Yes, here I write and continue to blog–I suppose this is its own digital direction in differentiation.  And, I know that you, my fellow bloggers and my fellow educators, continue to inspire me and meet me right where I am.  As we slice with Two Writing Teachers, we definitely celebrate the NWP concept of teachers teaching teachers. Thank you for all your words and all your support and for remembering that we are all tired teachers seeking inspiration. 

Thought Provoking Questions to End a Lesson

Slice Daily for the Entire Month of March
March Slice of Life Challenge

I may be sick and tired, but my hamster doesn’t stop running on its wheel, oh no. On a paper grading break, blogging in bed and wondering of what would be great thought provoking questions that would work well in ELA.

These thoughts were sparked because yesterday when I had a lesson follow up with the Instructional Design Team, I told my TechEds county person that I’d like to make my own randomizer of questions. Guess what she did? She made me a video with directions where even I can cut and paste and put things in HTML and make my own random questions to use with a QR lesson closing. I am excited to use this as a way to bring some excitement and higher-level thinking to closings. Of course, now that she figured it out and made a user-friendly video, I feel compelled to take that step.

I thought of even making my own QR die, Tony Vincent style:

vincent die

Here is what I used yesterday for my closing yesterday and last week:

QR reflection


While I like the above reflection questions,  I want to make at least some faces of the die more reading, writing, communication based; I want to make it my own and select my own questions. Still, though, I’m looking for great minds to help me. When I finish my die, I will share what I create in the comments section of this blog, so give me some good ideas and share your thoughts.

I might make one that is totally generic for any content, but that works well with summarizing and digging deeper into a lesson…like I said, the hamster is still running…just a little more slowly.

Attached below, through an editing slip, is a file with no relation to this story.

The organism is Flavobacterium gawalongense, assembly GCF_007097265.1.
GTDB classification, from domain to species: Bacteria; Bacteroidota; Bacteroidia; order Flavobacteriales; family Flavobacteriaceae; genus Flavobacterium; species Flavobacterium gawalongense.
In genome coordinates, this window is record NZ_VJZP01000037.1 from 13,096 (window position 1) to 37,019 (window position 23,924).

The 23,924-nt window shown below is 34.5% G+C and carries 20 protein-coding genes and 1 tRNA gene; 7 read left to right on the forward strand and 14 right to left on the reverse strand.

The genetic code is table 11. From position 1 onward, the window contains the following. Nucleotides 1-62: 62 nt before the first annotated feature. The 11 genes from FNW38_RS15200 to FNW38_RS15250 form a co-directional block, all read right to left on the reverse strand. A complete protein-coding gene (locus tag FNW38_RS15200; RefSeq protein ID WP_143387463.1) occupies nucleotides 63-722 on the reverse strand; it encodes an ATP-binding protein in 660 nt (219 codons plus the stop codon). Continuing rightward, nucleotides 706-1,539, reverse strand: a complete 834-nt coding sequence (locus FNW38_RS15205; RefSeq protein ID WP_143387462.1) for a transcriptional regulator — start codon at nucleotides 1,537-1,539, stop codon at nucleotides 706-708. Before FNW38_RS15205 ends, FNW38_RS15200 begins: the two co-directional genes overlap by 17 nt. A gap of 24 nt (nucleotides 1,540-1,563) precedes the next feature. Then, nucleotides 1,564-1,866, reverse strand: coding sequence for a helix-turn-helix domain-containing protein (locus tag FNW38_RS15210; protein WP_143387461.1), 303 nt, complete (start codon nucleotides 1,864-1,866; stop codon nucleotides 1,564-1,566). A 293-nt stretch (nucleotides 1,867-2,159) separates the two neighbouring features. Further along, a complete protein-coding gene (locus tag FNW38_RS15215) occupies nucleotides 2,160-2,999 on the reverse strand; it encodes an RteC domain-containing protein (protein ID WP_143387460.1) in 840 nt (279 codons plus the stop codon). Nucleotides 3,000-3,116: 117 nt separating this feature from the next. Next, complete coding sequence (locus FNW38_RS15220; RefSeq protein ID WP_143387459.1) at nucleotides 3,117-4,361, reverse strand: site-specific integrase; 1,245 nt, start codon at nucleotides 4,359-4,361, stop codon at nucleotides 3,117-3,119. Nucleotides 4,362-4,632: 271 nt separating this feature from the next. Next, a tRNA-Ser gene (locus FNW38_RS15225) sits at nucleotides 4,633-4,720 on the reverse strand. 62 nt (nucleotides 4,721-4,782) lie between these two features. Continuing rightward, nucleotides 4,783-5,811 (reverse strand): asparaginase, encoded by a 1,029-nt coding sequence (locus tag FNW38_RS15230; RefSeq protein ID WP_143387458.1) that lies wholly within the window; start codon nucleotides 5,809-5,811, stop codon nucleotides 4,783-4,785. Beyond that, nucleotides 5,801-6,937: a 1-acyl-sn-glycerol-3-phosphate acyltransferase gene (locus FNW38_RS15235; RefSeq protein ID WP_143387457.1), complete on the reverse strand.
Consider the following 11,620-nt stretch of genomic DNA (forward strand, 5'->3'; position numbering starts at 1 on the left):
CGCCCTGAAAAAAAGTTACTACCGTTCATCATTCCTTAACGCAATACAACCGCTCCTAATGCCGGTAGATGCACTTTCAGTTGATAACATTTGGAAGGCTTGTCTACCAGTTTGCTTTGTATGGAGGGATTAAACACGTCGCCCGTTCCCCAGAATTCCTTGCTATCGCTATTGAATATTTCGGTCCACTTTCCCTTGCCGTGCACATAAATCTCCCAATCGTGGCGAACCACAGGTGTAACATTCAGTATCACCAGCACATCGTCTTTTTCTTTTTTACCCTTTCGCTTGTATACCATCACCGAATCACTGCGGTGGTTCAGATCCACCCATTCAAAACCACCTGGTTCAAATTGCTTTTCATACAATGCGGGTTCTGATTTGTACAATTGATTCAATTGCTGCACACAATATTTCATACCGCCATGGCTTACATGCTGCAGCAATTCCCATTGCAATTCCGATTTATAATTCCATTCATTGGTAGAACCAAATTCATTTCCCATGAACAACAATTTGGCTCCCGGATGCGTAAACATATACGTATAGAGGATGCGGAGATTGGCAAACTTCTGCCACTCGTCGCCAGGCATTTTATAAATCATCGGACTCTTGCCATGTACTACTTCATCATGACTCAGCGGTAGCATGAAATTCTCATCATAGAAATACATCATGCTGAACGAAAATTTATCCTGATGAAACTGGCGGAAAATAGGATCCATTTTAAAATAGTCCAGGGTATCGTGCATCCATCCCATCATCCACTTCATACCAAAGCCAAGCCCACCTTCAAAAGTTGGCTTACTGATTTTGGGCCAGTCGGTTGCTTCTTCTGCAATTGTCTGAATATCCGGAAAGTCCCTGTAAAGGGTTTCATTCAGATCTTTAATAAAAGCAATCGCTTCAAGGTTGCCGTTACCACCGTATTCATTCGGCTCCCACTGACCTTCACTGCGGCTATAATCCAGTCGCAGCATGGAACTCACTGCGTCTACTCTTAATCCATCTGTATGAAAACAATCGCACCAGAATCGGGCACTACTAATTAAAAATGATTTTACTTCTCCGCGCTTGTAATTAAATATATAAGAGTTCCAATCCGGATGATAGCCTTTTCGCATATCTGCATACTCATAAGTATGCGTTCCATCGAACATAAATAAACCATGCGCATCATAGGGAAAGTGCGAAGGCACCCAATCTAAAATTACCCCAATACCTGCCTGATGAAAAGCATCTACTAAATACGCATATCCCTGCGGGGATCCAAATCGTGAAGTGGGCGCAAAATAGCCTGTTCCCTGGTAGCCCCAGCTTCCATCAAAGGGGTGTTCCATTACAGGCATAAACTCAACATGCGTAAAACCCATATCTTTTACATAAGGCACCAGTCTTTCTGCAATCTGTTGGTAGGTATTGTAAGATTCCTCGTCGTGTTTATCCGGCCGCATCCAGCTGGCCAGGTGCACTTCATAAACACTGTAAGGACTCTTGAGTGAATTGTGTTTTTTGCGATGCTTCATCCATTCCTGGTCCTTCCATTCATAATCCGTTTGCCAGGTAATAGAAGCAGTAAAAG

Thanks in advance.






Rules of the Game

Do you ever wish that teaching came with a rulebook that you could apply from moment to moment and year to year? Now I’m one who relishes in new challenges, and I often jump in the deep end and try new things. Lately, though, I feel like the playing field is changing drastically, and I feel like I’m trying to master new rules and new skills. I’ve always known I have areas for growth, but usually I feel like I’m a pretty good player in this game and that I’m on the first string.  Lately, though, I feel like my stats put me on the bench, and I’m trying to master a lot of new rules.

Today I thought of this comparison of the rules of the game to teaching as I played four-square with my children. The rules of that game seem to have changed a lot in the past 34 years, at least according to my children. I felt like the game had been altered, and no longer was I feeling like the “king” of the squares; perhaps I was a mere peasant. I had to ask for clarification of the rules, both children had different interpretations of the rules, and I wasn’t sure exactly how to play the game. Sound familiar?

Yes, that’s the way I feel as I try to forge forward on this ever changing playing field of education. Rule after rule is hurled at me, and I’m trying to hold my own and play at a proficient level, but I can’t master all the rules and skills at once.  At times, I feel more like an ill-prepared rookie trying to master this new level of play than like a seasoned veteran who knows what to expect and can roll with the punches.

This is a year with lots of new challenges. Never in my life have I seen teachers working so hard trying to master this new game and so unsure of how to apply the  new rules that accompany TKES (Teacher Keys Effectiveness System), a new system of evaluation with 10 performance standards and a bar that seems to get higher and higher, one that requires more documentation, organization, and planning than ever before.

While I’m not opposed to higher standards and new challenges, I am overwhelmed by so much at once, by these new levels of mastery,  the learning curve that goes with it, and the greater demands. I am working so hard and sleeping so little. This has been tough on me and my family, and I have a huge learning curve as I try to learn the new rules and document all that I do. I feel my growth this year more than any other, but I am sleep deprived because of it, and my life just isn’t balanced.